Chris Becker was named CEO of The First National Bank of Long Island in January. 

Chris Becker in January became president and CEO of The First National Bank of Long Island. We talked with him about leading a financial institution during the pandemic and the role of this nearly 100-year-old, Glen Head-based bank with 49 branches (including 10 in New York City) at a crucial time for the bank and borrowers. 

How did First of Long Island modify operations during the height of the pandemic? As the pandemic was building and spreading, we phased in limited hours. We had our employees work from behind the teller line with glass barriers. We kept our drive-up windows and ATMs open and we kept a few lobbies open. We always had our staff in.

Did you personally shift to remote work? I’m set up to work remotely at home, but I came into the office every day. We were deemed an essential business. We had most of our back-office folks working remotely from home. I came into the office. We had people dealing with the public. I wanted to be here side by side with them.

Has electronic banking accelerated? We’ve been migrating to digital channels for years. During the pandemic, transactions shifted to electronic products. Our customers can snap a picture of their check. Those volumes tripled during the pandemic.

How are branches impacted? In-person transactions have been going down for years, as electronic transactions went up. Branches have become about solving problems, asking questions, talking about new products, financial needs, and things to help their business.

Are you adding branches? We’re opening a branch in Riverhead. That should open in the fourth quarter of this year. We’ve been opening branches in Brooklyn and Queens and will continue to look for opportunities there. We continue to expand our branch network geographically. We think there’s plenty of opportunity on Long Island.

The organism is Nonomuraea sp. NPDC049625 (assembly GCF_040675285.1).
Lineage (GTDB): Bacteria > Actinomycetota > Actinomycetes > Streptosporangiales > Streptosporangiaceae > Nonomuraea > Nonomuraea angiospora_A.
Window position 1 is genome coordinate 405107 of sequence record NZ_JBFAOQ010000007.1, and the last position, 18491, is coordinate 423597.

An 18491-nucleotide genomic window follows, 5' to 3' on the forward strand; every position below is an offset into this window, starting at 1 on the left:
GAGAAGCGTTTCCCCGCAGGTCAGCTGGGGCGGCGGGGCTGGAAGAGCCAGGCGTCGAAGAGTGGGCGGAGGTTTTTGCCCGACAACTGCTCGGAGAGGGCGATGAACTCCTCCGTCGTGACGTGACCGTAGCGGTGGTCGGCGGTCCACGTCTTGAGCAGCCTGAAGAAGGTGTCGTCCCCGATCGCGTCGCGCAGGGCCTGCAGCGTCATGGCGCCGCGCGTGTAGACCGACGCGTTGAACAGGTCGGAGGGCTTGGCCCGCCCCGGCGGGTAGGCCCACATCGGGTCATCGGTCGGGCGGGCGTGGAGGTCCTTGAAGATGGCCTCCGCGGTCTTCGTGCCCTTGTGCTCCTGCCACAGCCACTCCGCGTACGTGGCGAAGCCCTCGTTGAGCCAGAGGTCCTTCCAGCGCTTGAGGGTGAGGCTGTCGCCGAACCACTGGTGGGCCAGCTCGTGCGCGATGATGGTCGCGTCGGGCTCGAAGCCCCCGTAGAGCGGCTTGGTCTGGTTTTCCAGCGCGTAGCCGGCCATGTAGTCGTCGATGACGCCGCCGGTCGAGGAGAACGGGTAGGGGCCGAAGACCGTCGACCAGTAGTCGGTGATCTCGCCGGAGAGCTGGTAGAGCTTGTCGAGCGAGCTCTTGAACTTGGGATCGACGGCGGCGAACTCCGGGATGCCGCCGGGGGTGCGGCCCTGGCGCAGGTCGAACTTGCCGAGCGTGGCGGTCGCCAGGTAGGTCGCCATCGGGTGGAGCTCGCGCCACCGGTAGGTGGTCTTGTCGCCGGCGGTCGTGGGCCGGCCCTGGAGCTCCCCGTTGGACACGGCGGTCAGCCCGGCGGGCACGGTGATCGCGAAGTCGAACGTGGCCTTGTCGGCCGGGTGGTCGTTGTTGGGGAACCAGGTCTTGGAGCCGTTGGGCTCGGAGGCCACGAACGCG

Who was borrowing during the pandemic and for what? A lot of loans were the Paycheck Protection Program loans. We did $170 million in PPP loans to our customers. We were very busy with that. We did another $600 million of payment deferrals to help our customers out during the pandemic. A lot of customers came to banks and asked for payment deferrals. I think the banking community stepped up and combined with PPP to help the country get through this shutdown.

What was it like to help with PPP loans? When we were doing the PPP loans, we put together a team at the bank. I was personally processing loans and dealing with customers. The employees were so excited to help these businesses get through the pandemic and pay their employees. I had so many employees saying how proud they were that we were here to help. People were working around the clock. We had people emailing each other at 2 in the morning. The system was open around the clock.

How do you decide who gets loans? When we underwrite a loan to determine if a person qualifies, you get current information. You take that information and determine what’s appropriate for them. You work with them to try to create a win-win situation. You have to make sure the customer has the wherewithal to pay back the loan.

How do loan volumes look now? Normal loan volumes have been down. We’re starting to see activity pick up. As Long Island opens up, we’re starting to see customers come out looking for loans. We’re starting to see that activity pick up. We’re encouraged that things are getting better on Long Island.

As more banking is done online, do banks have to work harder at security? Banks have to be mindful of cyber security and fraudsters trying to steal identities. They do that more and more through digital channels. We’re constantly investing in our security to fight cybersecurity crimes. With the pandemic and people using more electronic transactions, criminals will try to exploit that.

How do you manage stress, particularly in difficult times? Make sure you laugh every day. We have a dedicated board of directors. Even at those meetings, we make sure we have a good laugh or two. It relaxes people, helps get rid of stress. When I go home in the evening, a lot of times I put on an old sitcom and watch it for a half hour and get a good laugh. I find that laughing is the best medicine for stress for me.

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